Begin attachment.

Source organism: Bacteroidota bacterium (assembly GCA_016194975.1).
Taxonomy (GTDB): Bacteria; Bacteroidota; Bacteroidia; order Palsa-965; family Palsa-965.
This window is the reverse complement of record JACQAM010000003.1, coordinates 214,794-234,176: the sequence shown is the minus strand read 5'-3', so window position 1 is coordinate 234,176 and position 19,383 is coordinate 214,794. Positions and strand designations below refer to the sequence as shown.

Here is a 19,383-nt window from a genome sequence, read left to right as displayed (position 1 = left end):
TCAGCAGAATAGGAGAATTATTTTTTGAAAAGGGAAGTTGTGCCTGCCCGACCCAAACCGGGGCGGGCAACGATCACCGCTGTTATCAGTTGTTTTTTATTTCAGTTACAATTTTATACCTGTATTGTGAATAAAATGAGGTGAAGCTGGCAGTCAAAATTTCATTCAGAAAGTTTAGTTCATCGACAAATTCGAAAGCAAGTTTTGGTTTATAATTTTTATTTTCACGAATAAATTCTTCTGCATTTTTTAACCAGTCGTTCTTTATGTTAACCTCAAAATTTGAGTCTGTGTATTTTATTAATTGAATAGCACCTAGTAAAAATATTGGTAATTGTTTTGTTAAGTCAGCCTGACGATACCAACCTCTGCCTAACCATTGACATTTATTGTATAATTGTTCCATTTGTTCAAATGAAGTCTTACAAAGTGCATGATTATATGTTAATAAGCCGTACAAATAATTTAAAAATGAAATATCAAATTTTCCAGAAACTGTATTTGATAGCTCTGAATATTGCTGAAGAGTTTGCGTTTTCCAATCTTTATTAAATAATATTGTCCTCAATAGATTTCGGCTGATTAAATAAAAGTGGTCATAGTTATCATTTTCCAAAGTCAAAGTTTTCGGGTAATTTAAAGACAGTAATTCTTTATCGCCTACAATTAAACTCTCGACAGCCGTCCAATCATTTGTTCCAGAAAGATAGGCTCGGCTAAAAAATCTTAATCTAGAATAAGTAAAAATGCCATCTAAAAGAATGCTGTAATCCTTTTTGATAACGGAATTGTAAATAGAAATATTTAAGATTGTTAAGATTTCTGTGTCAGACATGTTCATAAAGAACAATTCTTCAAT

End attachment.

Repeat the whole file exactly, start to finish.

Source organism: Bacteroidota bacterium (assembly GCA_016194975.1).
Taxonomy (GTDB): Bacteria; Bacteroidota; Bacteroidia; order Palsa-965; family Palsa-965.
This window is the reverse complement of record JACQAM010000003.1, coordinates 214,794-234,176: the sequence shown is the minus strand read 5'-3', so window position 1 is coordinate 234,176 and position 19,383 is coordinate 214,794. Positions and strand designations below refer to the sequence as shown.

Here is a 19,383-nt window from a genome sequence, read left to right as displayed (position 1 = left end):
TCAGCAGAATAGGAGAATTATTTTTTGAAAAGGGAAGTTGTGCCTGCCCGACCCAAACCGGGGCGGGCAACGATCACCGCTGTTATCAGTTGTTTTTTATTTCAGTTACAATTTTATACCTGTATTGTGAATAAAATGAGGTGAAGCTGGCAGTCAAAATTTCATTCAGAAAGTTTAGTTCATCGACAAATTCGAAAGCAAGTTTTGGTTTATAATTTTTATTTTCACGAATAAATTCTTCTGCATTTTTTAACCAGTCGTTCTTTATGTTAACCTCAAAATTTGAGTCTGTGTATTTTATTAATTGAATAGCACCTAGTAAAAATATTGGTAATTGTTTTGTTAAGTCAGCCTGACGATACCAACCTCTGCCTAACCATTGACATTTATTGTATAATTGTTCCATTTGTTCAAATGAAGTCTTACAAAGTGCATGATTATATGTTAATAAGCCGTACAAATAATTTAAAAATGAAATATCAAATTTTCCAGAAACTGTATTTGATAGCTCTGAATATTGCTGAAGAGTTTGCGTTTTCCAATCTTTATTAAATAATATTGTCCTCAATAGATTTCGGCTGATTAAATAAAAGTGGTCATAGTTATCATTTTCCAAAGTCAAAGTTTTCGGGTAATTTAAAGACAGTAATTCTTTATCGCCTACAATTAAACTCTCGACAGCCGTCCAATCATTTGTTCCAGAAAGATAGGCTCGGCTAAAAAATCTTAATCTAGAATAAGTAAAAATGCCATCTAAAAGAATGCTGTAATCCTTTTTGATAACGGAATTGTAAATAGAAATATTTAAGATTGTTAAGATTTCTGTGTCAGACATGTTCATAAAGAACAATTCTTCAAT